So a few weeks ago, I mentioned that, due to the totally botched rollout of their “upgraded” web site, Lulu.com had managed to hose the three books I’ve had on sale through them since, oh, 2008 or so, that I had contacted their support department, and that if I didn’t hear from them, I was likely to retire the books from Lulu.com and move them to KDP and IngramSpark. Well, the astute reader will probably not be shocked to learn that I never heard from Lulu.com, that I retired the books, and that I moved them to KDP. (IngramSpark will be next.) This week, I got the first set of proofs from KDP of the new and improved—as in, likely to actually be available soon—versions of Dragon Stones, Long Before Dawn, and A Flock of Crow is Called a Murder.Continue reading “Proofs of Life. Or Something.”
Recently I was reading Old Broken Road, by K.M. Alexander, the second book in “The Bell Forging Cycle”:Continue reading “Teaser Tuesday: “Old Broken Road””
I don’t know if this is a signed copy of Night Watchman, my old splatterpunk “not everyboy wants to read The Books of Blood“ novel that recently became orphaned when the publisher abruptly closed up shop last year with no notice. But for that price, it had better be. And really. $2,000 and no free shipping?! #ripoff
My advice? Wait for me to republish it. Then you’ll be able to pick it up for, oh, not more than $500 or so.
Goodreads has prepared their annual review of books read and rated by their users in 2019, and my reading list apparently went downhill in 2019, with an average book rating of 2.7. (Last year’s average book rating was 3.5.) I attribute this decline to a couple of factors:
- I only read a couple of Nero Wolfe books this year.
- I decided to eschew the “pick a random book” reading model I’ve been using for the past few years, and go with “read books in the order I acquired them” instead. This put me back at books I picked up starting in 2015, many of which were, I think, free books from the early days of my participation in the BookBub mailing list, and a lot of these were subpar YA offerings. (Interestingly, back in 2015 or 2016, I tried to get one of my books — Dragon Stones, of course — into a BookBub promotion, and they rejected it because it only had 20 or so reviews/ratings so they couldn’t be sure it was up to their standards. Hmm.)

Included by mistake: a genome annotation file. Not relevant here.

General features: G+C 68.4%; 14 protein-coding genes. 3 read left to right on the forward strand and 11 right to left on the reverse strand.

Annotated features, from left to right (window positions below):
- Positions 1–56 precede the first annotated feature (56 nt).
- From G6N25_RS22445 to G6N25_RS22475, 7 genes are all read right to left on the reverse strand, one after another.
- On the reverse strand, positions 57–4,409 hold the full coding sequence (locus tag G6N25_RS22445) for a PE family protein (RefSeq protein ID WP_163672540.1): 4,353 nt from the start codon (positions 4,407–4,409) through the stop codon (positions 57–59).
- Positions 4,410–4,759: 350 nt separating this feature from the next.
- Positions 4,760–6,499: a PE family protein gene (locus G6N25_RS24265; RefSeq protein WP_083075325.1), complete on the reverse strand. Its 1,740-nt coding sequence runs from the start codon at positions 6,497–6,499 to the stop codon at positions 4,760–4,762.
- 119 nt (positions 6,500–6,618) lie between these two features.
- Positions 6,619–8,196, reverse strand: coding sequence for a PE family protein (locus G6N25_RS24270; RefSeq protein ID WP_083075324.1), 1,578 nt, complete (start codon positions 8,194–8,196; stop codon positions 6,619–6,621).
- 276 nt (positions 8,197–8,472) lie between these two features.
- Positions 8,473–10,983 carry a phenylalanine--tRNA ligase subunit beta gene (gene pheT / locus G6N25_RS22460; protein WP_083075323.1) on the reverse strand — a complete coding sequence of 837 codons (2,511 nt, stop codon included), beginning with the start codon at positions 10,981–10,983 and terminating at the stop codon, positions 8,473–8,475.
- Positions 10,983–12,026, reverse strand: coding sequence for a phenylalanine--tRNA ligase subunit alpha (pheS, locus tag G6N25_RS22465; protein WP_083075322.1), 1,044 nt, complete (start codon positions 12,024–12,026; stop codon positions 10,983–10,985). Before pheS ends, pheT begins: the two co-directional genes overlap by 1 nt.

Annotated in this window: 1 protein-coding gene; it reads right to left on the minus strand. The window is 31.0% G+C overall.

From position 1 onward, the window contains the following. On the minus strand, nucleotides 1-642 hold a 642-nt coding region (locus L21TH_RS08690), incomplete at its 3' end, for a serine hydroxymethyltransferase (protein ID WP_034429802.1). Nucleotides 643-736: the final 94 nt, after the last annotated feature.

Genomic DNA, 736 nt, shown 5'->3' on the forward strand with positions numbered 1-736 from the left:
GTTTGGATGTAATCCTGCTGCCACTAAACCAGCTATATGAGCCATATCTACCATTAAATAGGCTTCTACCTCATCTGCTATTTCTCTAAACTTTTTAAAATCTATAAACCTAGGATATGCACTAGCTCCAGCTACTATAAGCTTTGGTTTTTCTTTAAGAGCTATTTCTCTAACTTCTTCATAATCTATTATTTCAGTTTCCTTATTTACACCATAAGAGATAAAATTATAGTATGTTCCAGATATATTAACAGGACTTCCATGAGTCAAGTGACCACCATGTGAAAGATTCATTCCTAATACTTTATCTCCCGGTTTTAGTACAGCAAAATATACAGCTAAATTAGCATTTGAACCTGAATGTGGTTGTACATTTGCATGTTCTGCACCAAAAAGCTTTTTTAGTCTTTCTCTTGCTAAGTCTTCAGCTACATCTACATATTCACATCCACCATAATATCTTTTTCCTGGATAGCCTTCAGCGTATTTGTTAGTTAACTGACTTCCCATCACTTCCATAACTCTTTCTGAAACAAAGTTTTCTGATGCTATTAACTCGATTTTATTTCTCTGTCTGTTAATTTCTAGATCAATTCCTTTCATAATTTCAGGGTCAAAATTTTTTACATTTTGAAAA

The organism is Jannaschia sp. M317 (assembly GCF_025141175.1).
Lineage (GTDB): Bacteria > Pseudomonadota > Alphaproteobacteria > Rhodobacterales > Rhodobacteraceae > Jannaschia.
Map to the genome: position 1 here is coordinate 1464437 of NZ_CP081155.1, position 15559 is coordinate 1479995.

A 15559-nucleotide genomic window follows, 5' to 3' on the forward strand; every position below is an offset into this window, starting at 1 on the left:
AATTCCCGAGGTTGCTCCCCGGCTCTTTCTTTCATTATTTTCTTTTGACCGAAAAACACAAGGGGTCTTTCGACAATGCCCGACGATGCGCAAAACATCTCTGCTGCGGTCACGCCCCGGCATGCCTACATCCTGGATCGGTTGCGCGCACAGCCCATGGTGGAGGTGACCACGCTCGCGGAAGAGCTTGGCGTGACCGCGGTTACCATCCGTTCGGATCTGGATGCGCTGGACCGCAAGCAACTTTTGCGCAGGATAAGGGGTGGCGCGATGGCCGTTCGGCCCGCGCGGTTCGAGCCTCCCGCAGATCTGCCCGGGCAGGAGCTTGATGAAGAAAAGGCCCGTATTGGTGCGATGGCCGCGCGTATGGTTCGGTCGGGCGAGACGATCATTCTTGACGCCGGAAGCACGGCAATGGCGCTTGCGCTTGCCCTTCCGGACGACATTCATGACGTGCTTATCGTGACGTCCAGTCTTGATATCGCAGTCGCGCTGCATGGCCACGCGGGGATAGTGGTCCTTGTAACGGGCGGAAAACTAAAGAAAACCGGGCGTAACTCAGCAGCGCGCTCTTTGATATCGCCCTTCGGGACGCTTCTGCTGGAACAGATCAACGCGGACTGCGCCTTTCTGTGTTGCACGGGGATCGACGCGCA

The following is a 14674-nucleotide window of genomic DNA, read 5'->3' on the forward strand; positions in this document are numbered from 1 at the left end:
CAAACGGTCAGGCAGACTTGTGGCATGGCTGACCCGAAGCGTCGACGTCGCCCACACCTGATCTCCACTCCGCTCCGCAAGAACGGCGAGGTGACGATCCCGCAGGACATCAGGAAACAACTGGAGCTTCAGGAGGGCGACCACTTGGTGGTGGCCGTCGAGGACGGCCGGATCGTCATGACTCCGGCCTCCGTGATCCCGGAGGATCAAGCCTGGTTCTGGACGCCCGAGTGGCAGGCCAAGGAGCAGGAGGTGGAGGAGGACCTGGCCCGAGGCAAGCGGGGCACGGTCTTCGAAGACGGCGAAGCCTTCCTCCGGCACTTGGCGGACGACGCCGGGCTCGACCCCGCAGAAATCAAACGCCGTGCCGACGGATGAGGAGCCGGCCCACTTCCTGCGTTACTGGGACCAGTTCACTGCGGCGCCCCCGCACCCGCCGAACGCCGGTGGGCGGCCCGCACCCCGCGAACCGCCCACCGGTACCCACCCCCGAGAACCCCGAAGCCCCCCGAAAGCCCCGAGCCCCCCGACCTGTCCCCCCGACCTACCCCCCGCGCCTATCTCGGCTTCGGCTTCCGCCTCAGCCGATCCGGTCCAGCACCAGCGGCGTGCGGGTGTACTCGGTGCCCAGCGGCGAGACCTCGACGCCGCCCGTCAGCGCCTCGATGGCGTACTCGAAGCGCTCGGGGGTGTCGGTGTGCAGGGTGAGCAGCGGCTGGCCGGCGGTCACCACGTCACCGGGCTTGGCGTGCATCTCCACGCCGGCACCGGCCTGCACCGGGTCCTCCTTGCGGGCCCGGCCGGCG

Aside from the quality of my reading material, there were a few other, uh, issues that cropped up towards the end of 2019 which affected how much reading I got done. I’ll be getting into that soon. But for now, let’s just look at the books:
Well, I mean, I’m not. She is:
So recently I came across a long short story (or very short novella) called “The Girl Who Ruled Fairyland – For a Little While“, by Catherynne M. Valente. This is officially numbered as “Fairyland 0.5” and could be considered a prequel to her “Fairyland” series, inasmuch as it takes place prior to the events of The Girl Who Circumnavigated Fairyland in a Ship of Her Own Making, and concerns itself with how the missing monarch of that book, Queen Mallow, became Queen Mallow in the first place.
So this year, as every year, Goodreads sent me a link to review my year in books. Aside from the actual books themselves, 2018 was pretty similar to 2017, which was pretty similar to 2016, which was … Well, you get the idea. One thing that has changed, though, is my average book rating for the year, which has inched up from 3.1 in 2016 to 3.2 in 2017 to 3.4 in 2018. Presumably that means that the books I read this year were slightly better than previous years, and not that my standards are slipping. At least I hope that’s what it means. I’m already notorious for not being very discriminating about movies, and I would hate to think the same thing would ever become true about books.* A more likely explanation is that I was still finishing up all the Nero Wolfe books this year, which probably dragged up the overall rating. We will see how things look next year, when there is no Wolfe to come to the rescue …
Anyway, because there isn’t a good way to embed the Goodreads “Year In Review” page, I have, as usual, resorted to a series of screen shots. I apologize in advance for the load times.
Regular readers of this blog―i.e., my parents―may have noticed that there was no post here last week. That’s because on Thursday, December 7, we got out of town as the Lilac Fire advanced on our house. At the time we left, the fire had charred a path nine miles long in a single afternoon. Officials were saying there was a good chance the fire would go all the way to the ocean. And what was directly between the fire and the ocean?